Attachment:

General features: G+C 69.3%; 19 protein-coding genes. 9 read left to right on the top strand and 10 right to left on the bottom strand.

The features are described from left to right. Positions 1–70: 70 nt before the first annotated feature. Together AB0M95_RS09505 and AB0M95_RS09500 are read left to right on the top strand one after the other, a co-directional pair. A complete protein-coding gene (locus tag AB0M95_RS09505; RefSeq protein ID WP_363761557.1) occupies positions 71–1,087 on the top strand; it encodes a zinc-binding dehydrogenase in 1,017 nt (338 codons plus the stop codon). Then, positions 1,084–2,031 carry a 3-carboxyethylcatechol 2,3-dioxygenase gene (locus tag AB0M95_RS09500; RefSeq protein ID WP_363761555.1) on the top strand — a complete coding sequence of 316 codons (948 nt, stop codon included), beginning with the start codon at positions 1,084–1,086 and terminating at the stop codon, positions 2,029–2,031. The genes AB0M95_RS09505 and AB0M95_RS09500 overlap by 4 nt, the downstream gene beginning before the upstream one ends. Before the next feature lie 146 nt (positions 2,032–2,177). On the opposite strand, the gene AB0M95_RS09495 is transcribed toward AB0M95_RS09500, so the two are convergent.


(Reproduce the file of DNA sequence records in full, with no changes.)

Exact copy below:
General features: G+C 69.3%; 19 protein-coding genes. 9 read left to right on the top strand and 10 right to left on the bottom strand.

The features are described from left to right. Positions 1–70: 70 nt before the first annotated feature. Together AB0M95_RS09505 and AB0M95_RS09500 are read left to right on the top strand one after the other, a co-directional pair. A complete protein-coding gene (locus tag AB0M95_RS09505; RefSeq protein ID WP_363761557.1) occupies positions 71–1,087 on the top strand; it encodes a zinc-binding dehydrogenase in 1,017 nt (338 codons plus the stop codon). Then, positions 1,084–2,031 carry a 3-carboxyethylcatechol 2,3-dioxygenase gene (locus tag AB0M95_RS09500; RefSeq protein ID WP_363761555.1) on the top strand — a complete coding sequence of 316 codons (948 nt, stop codon included), beginning with the start codon at positions 1,084–1,086 and terminating at the stop codon, positions 2,029–2,031. The genes AB0M95_RS09505 and AB0M95_RS09500 overlap by 4 nt, the downstream gene beginning before the upstream one ends. Before the next feature lie 146 nt (positions 2,032–2,177). On the opposite strand, the gene AB0M95_RS09495 is transcribed toward AB0M95_RS09500, so the two are convergent.